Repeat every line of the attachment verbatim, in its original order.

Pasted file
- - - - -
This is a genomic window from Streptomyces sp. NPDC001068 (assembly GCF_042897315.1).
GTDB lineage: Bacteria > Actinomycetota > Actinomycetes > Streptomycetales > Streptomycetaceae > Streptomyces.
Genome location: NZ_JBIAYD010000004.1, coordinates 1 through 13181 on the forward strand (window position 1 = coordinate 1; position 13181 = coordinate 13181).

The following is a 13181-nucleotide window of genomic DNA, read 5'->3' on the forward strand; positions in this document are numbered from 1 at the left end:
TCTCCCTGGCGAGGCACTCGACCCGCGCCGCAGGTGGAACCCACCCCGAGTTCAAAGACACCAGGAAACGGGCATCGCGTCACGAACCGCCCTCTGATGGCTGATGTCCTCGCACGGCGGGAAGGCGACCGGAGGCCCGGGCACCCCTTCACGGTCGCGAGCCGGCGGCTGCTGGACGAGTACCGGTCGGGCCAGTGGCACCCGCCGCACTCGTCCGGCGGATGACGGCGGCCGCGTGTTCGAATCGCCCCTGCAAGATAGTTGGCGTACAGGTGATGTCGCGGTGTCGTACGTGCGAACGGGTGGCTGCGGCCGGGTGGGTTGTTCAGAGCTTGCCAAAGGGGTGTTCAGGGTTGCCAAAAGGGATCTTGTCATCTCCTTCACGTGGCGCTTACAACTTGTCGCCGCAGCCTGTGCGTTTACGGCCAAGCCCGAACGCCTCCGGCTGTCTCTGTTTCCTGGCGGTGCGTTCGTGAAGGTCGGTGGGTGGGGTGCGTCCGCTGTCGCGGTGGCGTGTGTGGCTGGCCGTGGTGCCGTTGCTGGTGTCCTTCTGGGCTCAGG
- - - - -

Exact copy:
This is a genomic window from Streptomyces sp. NPDC001068 (assembly GCF_042897315.1).
GTDB lineage: Bacteria > Actinomycetota > Actinomycetes > Streptomycetales > Streptomycetaceae > Streptomyces.
Genome location: NZ_JBIAYD010000004.1, coordinates 1 through 13181 on the forward strand (window position 1 = coordinate 1; position 13181 = coordinate 13181).

The following is a 13181-nucleotide window of genomic DNA, read 5'->3' on the forward strand; positions in this document are numbered from 1 at the left end:
TCTCCCTGGCGAGGCACTCGACCCGCGCCGCAGGTGGAACCCACCCCGAGTTCAAAGACACCAGGAAACGGGCATCGCGTCACGAACCGCCCTCTGATGGCTGATGTCCTCGCACGGCGGGAAGGCGACCGGAGGCCCGGGCACCCCTTCACGGTCGCGAGCCGGCGGCTGCTGGACGAGTACCGGTCGGGCCAGTGGCACCCGCCGCACTCGTCCGGCGGATGACGGCGGCCGCGTGTTCGAATCGCCCCTGCAAGATAGTTGGCGTACAGGTGATGTCGCGGTGTCGTACGTGCGAACGGGTGGCTGCGGCCGGGTGGGTTGTTCAGAGCTTGCCAAAGGGGTGTTCAGGGTTGCCAAAAGGGATCTTGTCATCTCCTTCACGTGGCGCTTACAACTTGTCGCCGCAGCCTGTGCGTTTACGGCCAAGCCCGAACGCCTCCGGCTGTCTCTGTTTCCTGGCGGTGCGTTCGTGAAGGTCGGTGGGTGGGGTGCGTCCGCTGTCGCGGTGGCGTGTGTGGCTGGCCGTGGTGCCGTTGCTGGTGTCCTTCTGGGCTCAGG